Staying Fit & Healthy: Special Olympics Inspiring Champions at Home

by Together Counts Partner | June 13, 2017 at 1:11 pm | comments

As partners of the Together Counts program supporting healthy active lifestyles, we at Special Olympics know that athletes compete at their best when they are fit and healthy. Therefore, we encourage our athletes to focus on health and fitness on and off the playing field.

The simple suggestions below help families of athletes stay healthy together and provide a strong foundation for athletic performance.  And, these tips can help your family live a healthy lifestyle, too!

Role Model a Healthy Lifestyle

Parents guide their family’s choices by “practicing what they preach.” Show your children that you like to eat healthy choices at meals and snacks.  Drink water and other beverages throughout the day to stay hydrated. Make physical activity a priority and limit your own screen time. In families with active parents, boys were over seven  times more likely to be active and girls were four-and-a-half  times more likely to be active than children of the same gender with inactive parents.1

Make the Healthy Choice the Easy Choice

  • Keep cut fruits, vegetables, and other healthy choices readily available, and serve milk or water with meals and snacks. When parents serve raw fruits and vegetables for snacks, children are five times more likely to meet fruit and vegetable guidelines.2
  • Teach that foods like chips, sodas, and sweets are treats and can be enjoyed occasionally.
  • Make sure you’re prepared with nutritious snacks whether you’re driving the carpool, going on a road trip or heading to soccer practice. Some suggestions include sliced apples, orange sections, carrot sticks, sliced green and red peppers, whole grain crackers, string cheese, light popcorn, raisins and water with lemon slices.
  • Provide options for physical activity in and around the home. You don’t need a lot of space or equipment. Here are some exercises you can do as a family.
  • Do simple things to encourage physical activity when you’re with your family, like take the stairs rather than the elevator or park the car farther away when running errands.

 Get the Whole Family Involved

  • Set nutrition or fitness goals together and work to reach the goals as a family. Our Fit 5 Guide has simple goals for healthy living and even has a tracking tool to monitor progress.
  • Encourage your whole family to get involved in planning and preparing meals. Plan a week’s dinners together and build on foods that your family already loves.
  • Bring the family to help with grocery shopping. This gives them the opportunity to select the healthy foods they want to eat.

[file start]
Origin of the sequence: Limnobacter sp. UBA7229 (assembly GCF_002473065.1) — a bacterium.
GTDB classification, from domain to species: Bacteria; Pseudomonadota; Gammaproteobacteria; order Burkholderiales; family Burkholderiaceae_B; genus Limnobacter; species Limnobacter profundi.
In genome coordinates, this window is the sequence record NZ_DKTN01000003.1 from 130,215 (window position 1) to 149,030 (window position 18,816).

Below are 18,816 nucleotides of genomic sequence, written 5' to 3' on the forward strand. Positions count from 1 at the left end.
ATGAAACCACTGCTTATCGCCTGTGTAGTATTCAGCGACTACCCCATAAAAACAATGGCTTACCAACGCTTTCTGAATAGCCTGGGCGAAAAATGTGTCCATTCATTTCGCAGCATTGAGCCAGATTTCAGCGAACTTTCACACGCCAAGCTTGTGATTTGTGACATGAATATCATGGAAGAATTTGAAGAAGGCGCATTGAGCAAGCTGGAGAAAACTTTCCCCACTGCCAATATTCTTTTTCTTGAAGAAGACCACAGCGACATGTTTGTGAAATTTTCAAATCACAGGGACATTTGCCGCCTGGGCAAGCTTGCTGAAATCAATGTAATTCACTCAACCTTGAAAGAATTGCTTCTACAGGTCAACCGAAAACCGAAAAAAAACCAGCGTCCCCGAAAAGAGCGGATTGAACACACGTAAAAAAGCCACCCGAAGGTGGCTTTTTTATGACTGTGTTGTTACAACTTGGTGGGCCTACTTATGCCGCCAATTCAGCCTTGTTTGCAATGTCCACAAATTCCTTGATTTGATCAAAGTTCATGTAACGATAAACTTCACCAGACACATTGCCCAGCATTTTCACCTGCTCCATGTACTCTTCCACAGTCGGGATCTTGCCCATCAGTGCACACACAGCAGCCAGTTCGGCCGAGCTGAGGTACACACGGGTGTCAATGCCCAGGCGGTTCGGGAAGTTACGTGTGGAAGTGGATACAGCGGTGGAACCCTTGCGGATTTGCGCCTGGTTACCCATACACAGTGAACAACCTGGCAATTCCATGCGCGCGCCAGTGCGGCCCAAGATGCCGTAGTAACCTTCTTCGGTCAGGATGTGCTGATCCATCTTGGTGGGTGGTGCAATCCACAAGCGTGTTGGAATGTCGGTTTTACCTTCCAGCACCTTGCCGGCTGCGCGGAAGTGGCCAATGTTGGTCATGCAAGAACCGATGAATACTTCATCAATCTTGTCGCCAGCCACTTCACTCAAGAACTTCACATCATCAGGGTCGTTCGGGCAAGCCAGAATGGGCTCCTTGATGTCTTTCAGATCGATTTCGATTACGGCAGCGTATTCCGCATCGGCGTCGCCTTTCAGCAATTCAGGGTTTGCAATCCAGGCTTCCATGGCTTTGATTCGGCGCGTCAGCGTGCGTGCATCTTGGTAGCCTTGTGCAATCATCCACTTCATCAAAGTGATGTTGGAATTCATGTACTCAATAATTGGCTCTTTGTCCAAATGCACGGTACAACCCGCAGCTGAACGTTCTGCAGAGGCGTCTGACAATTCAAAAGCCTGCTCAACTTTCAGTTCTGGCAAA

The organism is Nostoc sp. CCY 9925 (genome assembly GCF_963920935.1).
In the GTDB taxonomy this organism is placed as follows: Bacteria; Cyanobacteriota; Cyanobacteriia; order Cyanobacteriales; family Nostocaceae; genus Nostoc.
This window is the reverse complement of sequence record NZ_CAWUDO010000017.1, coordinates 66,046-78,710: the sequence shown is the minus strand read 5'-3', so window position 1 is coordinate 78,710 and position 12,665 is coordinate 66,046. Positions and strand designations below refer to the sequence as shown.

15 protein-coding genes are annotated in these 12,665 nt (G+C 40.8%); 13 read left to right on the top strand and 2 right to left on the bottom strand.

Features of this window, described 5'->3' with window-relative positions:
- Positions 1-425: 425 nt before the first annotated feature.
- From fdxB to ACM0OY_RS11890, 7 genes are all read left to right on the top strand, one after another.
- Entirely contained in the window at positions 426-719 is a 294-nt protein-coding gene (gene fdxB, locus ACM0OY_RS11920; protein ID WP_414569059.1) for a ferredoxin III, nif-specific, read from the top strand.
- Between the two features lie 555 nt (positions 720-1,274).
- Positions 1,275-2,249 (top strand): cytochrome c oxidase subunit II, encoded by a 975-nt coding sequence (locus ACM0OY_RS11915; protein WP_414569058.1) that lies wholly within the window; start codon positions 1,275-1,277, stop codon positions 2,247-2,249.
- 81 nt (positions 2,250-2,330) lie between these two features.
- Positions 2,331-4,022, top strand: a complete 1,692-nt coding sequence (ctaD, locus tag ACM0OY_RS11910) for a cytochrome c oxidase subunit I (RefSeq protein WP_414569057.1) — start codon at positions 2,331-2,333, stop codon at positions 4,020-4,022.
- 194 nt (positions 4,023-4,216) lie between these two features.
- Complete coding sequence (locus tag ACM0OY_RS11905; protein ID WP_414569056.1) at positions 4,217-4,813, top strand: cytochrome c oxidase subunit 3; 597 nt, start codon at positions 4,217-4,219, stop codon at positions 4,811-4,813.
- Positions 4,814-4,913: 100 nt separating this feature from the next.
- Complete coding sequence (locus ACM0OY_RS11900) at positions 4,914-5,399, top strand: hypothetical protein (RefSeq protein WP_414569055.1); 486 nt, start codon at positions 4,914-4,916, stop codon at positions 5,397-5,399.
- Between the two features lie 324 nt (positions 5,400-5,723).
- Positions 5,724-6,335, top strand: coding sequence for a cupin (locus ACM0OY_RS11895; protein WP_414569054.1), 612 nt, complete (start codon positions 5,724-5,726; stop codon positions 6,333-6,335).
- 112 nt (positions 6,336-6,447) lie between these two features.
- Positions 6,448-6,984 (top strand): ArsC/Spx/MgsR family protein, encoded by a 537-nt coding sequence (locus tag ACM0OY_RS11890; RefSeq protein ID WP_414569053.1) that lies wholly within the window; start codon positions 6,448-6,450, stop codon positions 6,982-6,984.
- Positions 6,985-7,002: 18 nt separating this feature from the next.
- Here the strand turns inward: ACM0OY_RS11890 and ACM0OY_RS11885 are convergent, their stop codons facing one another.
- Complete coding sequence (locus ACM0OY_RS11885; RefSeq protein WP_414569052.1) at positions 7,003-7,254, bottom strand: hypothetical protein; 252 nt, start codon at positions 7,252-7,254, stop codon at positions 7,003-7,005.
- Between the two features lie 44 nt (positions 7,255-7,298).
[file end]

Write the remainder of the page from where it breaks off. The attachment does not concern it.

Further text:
• Help your children learn to prepare foods so they can make healthy snacks for themselves.
  • Try to eat together as a family as often as possible. Studies show that eating together as a family decreases a child’s risk for obesity.3
  • Find ways to be active together. Have everyone chip in on chores.  Turn up some music and show off your dance moves.  On a rainy day, you can follow along with our

Encouragement is Key

  • Get involved in your child’s sports and physical activity. While any type of encouragement is beneficial, studies show that when parents actively get involved in their children’s sports, their children spend less time being sedentary.4
  • Encourage your children to try all types of physical activities. Just because your child doesn’t like soccer, doesn’t mean she won’t like tennis, or yoga, or walking.
  • Encourage your children to eat slowly. This gives our brain time to register fullness. Before offering a second helping, ask your family members to pause a while to see if they are truly still hungry.

Written by: Mary Pittaway and Monica Forquer.

Mary Pittaway is a Global Clinical Advisor with the Special Olympics Healthy Athletes Health Promotion Programs. Mary, a Registered Dietitian and public health nutritionist strives to enhance a spirit of tolerance and acceptance and acceptance of others. For additional information go to Special Olympics Unified Sports Program,

Monica Forquer, MS, is a certified personal trainer and is the Manager of Fitness for Special Olympics Inc.

If you think your family could also benefit from getting involved with Special Olympics as athletes, unified partners, coaches, and volunteers, contact the Special Olympics program where you live. Also, you can keep up with all the Special Olympics news online as outlined below:



Twitter: @specialolyUSA

Instagram: @specialolympicsusa